“The government is using hunger, rape and fear to attack these IDPs in their camps in Darfur,” Islam Shalabi, from the ICC’s office of the prosecutor, OTP, said. “This is another tool of war used by the government of Sudan.”
Prosecutors allege that Khartoum has conducted genocide by employing the national armed forces and allied Janjaweed militia to deliberately bring about the physical destruction of Darfur’s Fur, Masalit and Zaghawa ethnic groups.
The ICC has issued arrest war crimes warrants for three members of the Sudanese regime, including President Omar al-Bashir, former humanitarian affairs minister Ahmed Haroun and allied Janjaweed militia leader Ali Abdul Rahman, commonly known as Ali Kushayb. Bashir has been charged with genocide.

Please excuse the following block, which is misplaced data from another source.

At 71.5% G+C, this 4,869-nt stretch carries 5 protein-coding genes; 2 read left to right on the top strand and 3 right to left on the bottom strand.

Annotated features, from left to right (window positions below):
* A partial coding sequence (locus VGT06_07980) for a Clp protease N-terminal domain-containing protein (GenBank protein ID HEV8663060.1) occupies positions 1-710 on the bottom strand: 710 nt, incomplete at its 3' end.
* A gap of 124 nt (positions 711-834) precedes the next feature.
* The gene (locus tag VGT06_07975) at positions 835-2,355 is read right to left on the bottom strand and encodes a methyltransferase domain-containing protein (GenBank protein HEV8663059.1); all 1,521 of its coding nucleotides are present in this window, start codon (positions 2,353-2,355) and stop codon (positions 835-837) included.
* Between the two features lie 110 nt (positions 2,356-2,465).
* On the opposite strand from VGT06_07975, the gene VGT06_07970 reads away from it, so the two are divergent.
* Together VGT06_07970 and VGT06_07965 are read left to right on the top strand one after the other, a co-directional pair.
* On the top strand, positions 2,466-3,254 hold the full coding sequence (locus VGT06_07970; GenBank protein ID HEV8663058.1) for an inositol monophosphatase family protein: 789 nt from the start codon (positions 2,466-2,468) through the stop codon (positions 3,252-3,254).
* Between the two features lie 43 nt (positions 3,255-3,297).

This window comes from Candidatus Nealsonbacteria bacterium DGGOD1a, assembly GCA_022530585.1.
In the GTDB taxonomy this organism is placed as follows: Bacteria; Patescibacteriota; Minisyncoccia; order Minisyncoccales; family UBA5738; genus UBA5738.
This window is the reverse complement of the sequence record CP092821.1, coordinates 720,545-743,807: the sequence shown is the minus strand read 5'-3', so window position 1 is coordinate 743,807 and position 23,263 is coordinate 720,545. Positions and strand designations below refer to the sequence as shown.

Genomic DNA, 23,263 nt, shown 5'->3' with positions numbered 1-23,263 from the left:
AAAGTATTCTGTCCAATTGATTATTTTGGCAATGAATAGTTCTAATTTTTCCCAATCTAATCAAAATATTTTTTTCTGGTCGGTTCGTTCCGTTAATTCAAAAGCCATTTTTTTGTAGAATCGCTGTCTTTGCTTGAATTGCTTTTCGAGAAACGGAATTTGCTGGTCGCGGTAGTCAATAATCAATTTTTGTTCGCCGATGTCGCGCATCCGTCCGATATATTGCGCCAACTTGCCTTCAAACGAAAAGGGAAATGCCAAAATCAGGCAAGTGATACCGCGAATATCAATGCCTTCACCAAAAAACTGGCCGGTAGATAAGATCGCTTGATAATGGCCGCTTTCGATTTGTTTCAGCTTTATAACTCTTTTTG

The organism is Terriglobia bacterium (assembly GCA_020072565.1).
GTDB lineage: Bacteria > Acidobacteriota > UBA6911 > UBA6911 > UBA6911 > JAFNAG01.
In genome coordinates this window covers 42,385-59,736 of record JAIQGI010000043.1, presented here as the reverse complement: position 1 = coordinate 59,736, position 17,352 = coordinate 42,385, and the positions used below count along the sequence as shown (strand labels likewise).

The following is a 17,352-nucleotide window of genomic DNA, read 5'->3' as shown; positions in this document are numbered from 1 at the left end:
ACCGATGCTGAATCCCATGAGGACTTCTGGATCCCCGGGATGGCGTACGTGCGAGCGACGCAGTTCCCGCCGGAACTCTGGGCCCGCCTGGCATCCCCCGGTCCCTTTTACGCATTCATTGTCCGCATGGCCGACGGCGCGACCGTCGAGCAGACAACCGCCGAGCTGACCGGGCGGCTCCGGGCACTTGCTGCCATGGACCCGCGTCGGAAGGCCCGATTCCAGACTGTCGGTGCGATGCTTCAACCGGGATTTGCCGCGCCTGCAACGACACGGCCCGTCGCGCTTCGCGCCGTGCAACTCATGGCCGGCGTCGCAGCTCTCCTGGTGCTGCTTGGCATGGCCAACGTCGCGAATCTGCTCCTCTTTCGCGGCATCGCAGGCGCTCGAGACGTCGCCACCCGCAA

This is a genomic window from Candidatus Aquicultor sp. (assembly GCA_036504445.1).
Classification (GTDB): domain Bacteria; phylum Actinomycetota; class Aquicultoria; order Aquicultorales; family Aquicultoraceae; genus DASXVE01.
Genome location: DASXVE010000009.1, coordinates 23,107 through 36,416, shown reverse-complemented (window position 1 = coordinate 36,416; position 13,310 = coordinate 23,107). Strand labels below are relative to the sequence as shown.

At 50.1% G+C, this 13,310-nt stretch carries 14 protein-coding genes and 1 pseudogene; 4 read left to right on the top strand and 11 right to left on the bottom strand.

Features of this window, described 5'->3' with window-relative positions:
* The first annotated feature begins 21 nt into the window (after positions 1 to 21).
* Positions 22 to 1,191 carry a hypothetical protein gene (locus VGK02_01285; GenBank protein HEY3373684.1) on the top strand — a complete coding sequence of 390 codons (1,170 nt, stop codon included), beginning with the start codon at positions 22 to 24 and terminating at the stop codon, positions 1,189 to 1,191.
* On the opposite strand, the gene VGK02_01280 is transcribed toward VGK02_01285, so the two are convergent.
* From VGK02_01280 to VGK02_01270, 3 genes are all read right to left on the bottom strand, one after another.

Civil society leaders and aid workers in camps across Darfur say that food shortages and malnutrition have become worse since the government expelled foreign NGOs in early 2009, following the Bashir arrest warrant.
They say the government is undertaking a deliberate policy to clear the camps in Darfur. Methods included stopping agencies providing enough support, thereby putting pressure on IDPs to go back to their villages.
But observers warn that their lands are often now occupied by armed militias, putting IDPs at risk if they were to return.
“We think that the humanitarian affairs commission [is preventing the supply of] enough food because the government wants people to leave camps,” one camp leader from Darfur said. “This is a government policy. This is death by another policy.”
Hafiz Mohammed, of the London-based advocacy group Justice Africa, said he believed that the government was trying to exert control over access to the camps.